traveller, with whom by this time he had contracted an endearing friendship, at his departure stole a gold cup, and took it away with him. The hermit was astonished that his friend, whom he thought a devout Christian, should be guilty of theft and ingratitude, where he had received such particular obligations. He was, however, resolved to see what his behaviour would be at other places, before he inquired into it. At night they came to a house of as ill accommodations as the other was good, and where the owner was a man of so morose and inhospitable a temper, that they were a long time denied admittance, and when received, were treated with the utmost surliness and brutality; yet such was the different carriage of the young traveller to the morose host, that in the morning he rewarded his inhumanity with his gold cup, which he left behind him in one of the windows. The hermit was not less surprised at this sight than the former, and could not fathom the mystery of so unequal a procedure; yet he still took no notice either of one action or the other. The next night they by agreement returned to the house from whence the cup was taken. They were treated as courteously as before, but the return for it was more shocking and astonishing; for, at their leaving the place, the hermit saw his companion privately strangle a little child as it lay in the cradle, the only child of the family, and in whom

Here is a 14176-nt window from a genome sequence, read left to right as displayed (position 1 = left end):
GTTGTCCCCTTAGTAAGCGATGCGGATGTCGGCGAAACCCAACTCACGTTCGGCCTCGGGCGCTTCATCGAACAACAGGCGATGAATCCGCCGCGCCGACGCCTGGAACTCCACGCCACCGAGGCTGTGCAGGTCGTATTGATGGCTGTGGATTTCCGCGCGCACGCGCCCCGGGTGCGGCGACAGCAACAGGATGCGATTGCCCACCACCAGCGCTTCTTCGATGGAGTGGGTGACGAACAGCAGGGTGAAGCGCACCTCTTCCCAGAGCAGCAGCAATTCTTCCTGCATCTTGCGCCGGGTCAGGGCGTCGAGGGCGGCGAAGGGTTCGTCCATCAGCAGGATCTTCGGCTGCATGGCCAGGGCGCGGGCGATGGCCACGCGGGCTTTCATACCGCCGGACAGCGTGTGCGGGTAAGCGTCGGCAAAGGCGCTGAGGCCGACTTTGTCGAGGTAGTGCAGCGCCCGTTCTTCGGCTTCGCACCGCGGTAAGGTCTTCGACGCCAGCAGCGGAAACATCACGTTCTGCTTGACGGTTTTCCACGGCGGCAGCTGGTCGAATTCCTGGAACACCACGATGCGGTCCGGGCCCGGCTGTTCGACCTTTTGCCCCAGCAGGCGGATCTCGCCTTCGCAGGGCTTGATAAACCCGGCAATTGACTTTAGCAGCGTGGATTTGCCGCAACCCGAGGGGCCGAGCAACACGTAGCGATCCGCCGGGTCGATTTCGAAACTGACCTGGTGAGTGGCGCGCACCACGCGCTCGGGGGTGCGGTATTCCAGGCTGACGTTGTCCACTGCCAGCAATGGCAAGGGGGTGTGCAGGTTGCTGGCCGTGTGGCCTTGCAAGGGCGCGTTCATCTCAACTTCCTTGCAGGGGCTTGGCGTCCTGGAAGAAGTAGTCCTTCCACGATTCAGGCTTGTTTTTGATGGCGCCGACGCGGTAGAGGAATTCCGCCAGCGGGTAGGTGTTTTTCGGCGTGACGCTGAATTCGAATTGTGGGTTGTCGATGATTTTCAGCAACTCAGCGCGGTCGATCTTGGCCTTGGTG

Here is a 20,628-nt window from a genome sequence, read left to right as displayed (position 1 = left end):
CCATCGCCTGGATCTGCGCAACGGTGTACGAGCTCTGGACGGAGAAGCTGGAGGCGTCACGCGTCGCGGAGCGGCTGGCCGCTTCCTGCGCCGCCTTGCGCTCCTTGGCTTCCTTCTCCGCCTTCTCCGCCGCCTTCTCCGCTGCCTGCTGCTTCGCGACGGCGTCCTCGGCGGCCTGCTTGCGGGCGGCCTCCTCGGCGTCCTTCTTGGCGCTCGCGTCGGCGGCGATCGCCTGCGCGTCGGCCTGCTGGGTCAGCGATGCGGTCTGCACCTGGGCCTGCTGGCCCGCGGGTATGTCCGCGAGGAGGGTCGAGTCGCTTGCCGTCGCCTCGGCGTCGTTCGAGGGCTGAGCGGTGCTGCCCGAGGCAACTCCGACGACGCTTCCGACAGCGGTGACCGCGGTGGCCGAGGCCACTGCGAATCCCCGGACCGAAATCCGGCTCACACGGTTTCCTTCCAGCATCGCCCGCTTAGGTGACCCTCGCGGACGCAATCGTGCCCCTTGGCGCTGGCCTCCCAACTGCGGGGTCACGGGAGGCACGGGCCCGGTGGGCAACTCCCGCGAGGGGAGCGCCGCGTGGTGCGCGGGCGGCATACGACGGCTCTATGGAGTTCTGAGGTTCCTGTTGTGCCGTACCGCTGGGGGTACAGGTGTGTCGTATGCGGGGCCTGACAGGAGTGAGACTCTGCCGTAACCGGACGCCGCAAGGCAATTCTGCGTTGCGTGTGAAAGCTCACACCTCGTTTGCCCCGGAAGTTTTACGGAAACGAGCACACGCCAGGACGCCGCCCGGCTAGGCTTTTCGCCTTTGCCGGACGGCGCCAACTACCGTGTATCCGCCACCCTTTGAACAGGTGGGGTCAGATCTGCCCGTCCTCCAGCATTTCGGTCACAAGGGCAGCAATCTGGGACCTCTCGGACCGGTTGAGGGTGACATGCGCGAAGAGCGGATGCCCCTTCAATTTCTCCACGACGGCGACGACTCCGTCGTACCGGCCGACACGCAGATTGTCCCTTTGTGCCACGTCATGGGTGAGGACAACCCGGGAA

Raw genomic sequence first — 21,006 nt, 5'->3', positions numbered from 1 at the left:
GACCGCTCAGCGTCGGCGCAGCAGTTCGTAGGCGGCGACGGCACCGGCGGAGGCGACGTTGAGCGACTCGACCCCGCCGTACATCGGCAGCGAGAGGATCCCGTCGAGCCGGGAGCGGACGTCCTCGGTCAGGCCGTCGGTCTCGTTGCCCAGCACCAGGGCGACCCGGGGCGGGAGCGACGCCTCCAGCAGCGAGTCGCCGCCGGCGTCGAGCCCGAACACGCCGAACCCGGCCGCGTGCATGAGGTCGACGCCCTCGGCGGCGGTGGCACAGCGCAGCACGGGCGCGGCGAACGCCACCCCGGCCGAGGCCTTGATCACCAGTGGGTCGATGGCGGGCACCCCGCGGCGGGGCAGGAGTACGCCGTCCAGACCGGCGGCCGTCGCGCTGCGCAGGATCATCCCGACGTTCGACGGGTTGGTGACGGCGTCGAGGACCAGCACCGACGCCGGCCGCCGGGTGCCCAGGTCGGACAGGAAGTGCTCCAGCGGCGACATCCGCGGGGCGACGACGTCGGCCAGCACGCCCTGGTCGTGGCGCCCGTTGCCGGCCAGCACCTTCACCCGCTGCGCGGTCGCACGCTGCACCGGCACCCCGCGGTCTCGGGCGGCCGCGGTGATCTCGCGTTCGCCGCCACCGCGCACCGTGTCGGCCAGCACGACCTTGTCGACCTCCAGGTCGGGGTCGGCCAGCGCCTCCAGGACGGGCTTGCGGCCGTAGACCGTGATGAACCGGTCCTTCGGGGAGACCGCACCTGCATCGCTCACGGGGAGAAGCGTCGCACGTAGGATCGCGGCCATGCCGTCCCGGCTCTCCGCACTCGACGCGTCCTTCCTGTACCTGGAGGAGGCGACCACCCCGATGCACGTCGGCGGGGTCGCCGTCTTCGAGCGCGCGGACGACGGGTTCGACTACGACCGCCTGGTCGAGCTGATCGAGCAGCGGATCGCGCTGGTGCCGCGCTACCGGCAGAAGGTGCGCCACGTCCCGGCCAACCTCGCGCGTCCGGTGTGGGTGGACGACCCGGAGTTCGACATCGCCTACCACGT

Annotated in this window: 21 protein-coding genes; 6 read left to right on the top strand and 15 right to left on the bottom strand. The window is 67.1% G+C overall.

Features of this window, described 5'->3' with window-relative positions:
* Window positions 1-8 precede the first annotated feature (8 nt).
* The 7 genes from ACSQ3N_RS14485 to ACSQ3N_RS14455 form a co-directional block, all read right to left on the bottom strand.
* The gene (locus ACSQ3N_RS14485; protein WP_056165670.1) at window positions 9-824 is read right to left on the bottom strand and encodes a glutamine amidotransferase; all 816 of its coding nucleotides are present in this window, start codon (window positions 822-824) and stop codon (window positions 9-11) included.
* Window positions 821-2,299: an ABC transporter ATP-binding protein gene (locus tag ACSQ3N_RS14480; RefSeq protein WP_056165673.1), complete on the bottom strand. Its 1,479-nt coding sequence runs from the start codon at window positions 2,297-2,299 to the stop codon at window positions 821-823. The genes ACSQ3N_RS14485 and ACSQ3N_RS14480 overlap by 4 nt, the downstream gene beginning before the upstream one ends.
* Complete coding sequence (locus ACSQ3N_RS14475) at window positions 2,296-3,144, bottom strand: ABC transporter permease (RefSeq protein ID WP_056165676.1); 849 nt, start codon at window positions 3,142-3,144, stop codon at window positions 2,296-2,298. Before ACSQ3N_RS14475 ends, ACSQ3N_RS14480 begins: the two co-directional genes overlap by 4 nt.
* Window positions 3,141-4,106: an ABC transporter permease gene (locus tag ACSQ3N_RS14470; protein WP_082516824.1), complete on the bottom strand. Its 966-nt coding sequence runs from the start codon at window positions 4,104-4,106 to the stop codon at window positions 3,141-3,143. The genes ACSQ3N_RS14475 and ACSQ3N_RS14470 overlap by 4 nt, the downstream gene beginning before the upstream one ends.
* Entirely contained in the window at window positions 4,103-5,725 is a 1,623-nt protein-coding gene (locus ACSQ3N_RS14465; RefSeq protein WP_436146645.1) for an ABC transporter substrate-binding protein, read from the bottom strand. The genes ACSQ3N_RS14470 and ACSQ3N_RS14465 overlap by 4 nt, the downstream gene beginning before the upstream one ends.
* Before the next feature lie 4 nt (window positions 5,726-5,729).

all the temporal happiness of both father and mother were centred. Notwithstanding this last action, he prevailed with himself to contain himself another day; and at night they came to a house of the best entertainment they had met with yet, the master of it doing every thing, not only to accommodate them, but to divert them, and make their stay pleasant. In the morning, as the way they were to go was intricate, he sent a faithful servant, in whose fidelity he had the greatest confidence, to conduct them. Thus they travelled for a while, till, coming to a bridge, which crossed a deep and rapid stream, the young traveller, on a sudden, laid violent hands on the servant, and threw him into the water and drowned him. Upon this the hermit could contain no longer, but charged his companion with ingratitude, theft, and murder. He enlarged on the heinousness of his crimes in the barbarous requitals he had made his benefactors, and concluded by telling him he was resolved to leave so vile and wicked a companion, return to his cell, and confine himself there for ever, rather than converse with mankind, who committed such crimes without remorse of conscience.
But now behold as strange a sight of another kind. The young man, smiling at the honest zeal of the hermit, putting off his mortal disguise, appeared to him in the form and lustre of an angel of God, telling him he was sent to ease his mind of the